...you have to be willing to dump the can out on the floor and make a really big mess – how else will you know what you have to work with?

...you have to be willing to try new and different things, leave some familiar pieces behind sometimes, and not be afraid to fail – how else will you know what you’re capable of?

...you have to be willing to break apart something that you’ve made and love (or maybe what you’re just used to), for the thrill (and uncertainty!) of discovering something new – how else will you grow?

...and when all is said and done, you have to pick up the leftover pieces and get them back into the can - because NO ONE likes to clean up after someone else’s Tinkertoys.

You will learn, rather quickly, that your Tinkertoy pieces are not perfect. Out of the can, some bits will have a bit of a bend to them or won’t fit quite right with other pieces. They’ll get a little chipped and splintered with use – and they can break. You could, of course, leave them in the can and protect them from anything that might ‘change’ them... or you can keep some tape and paint on hand when a little TLC is needed. And even a piece that is broken beyond repair can find a new function if you’re willing to think outside the box... or ‘can’, I should say.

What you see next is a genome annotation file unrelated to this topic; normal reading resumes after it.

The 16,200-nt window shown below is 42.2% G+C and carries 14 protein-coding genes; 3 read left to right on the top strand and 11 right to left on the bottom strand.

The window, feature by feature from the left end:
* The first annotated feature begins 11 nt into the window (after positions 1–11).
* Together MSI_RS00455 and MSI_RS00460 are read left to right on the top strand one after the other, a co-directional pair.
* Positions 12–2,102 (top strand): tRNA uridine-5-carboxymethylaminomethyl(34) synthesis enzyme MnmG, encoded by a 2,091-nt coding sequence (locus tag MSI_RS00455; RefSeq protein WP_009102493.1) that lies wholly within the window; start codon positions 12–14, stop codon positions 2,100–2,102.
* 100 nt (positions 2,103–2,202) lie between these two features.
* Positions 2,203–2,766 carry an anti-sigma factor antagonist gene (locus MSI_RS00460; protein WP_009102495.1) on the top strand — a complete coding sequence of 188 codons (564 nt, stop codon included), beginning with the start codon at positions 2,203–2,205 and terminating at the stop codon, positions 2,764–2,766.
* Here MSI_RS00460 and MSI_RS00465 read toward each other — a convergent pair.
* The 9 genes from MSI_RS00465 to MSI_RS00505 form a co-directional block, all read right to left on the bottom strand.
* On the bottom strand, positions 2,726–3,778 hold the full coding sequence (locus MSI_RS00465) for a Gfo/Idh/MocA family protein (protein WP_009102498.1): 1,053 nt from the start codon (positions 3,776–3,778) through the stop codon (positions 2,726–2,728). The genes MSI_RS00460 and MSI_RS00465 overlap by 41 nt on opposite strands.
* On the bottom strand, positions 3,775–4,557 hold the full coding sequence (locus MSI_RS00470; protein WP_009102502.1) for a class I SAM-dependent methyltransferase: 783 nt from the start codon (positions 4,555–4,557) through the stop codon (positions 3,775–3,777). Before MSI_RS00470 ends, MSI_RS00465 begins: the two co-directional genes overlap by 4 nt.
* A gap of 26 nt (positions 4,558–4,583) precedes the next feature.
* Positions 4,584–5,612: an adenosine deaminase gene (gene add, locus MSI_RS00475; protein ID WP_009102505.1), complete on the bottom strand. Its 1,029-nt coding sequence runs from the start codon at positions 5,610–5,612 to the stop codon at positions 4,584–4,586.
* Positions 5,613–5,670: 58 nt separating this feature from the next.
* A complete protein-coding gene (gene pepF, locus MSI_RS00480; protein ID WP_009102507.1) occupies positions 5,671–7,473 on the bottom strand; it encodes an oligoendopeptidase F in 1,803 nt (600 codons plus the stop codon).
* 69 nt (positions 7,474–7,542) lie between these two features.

Others will have opinions about what you construct. They may not like your little splintery bits, or think you should build something else. Perhaps they will even try to rearrange your Tinkertoys with their own hands. Don’t let it happen. You alone are the master of your experience... no one knows those pieces better than you, and no one else can fully understand your need. These critics... they have their own Tinkertoys, and there are splinters there too.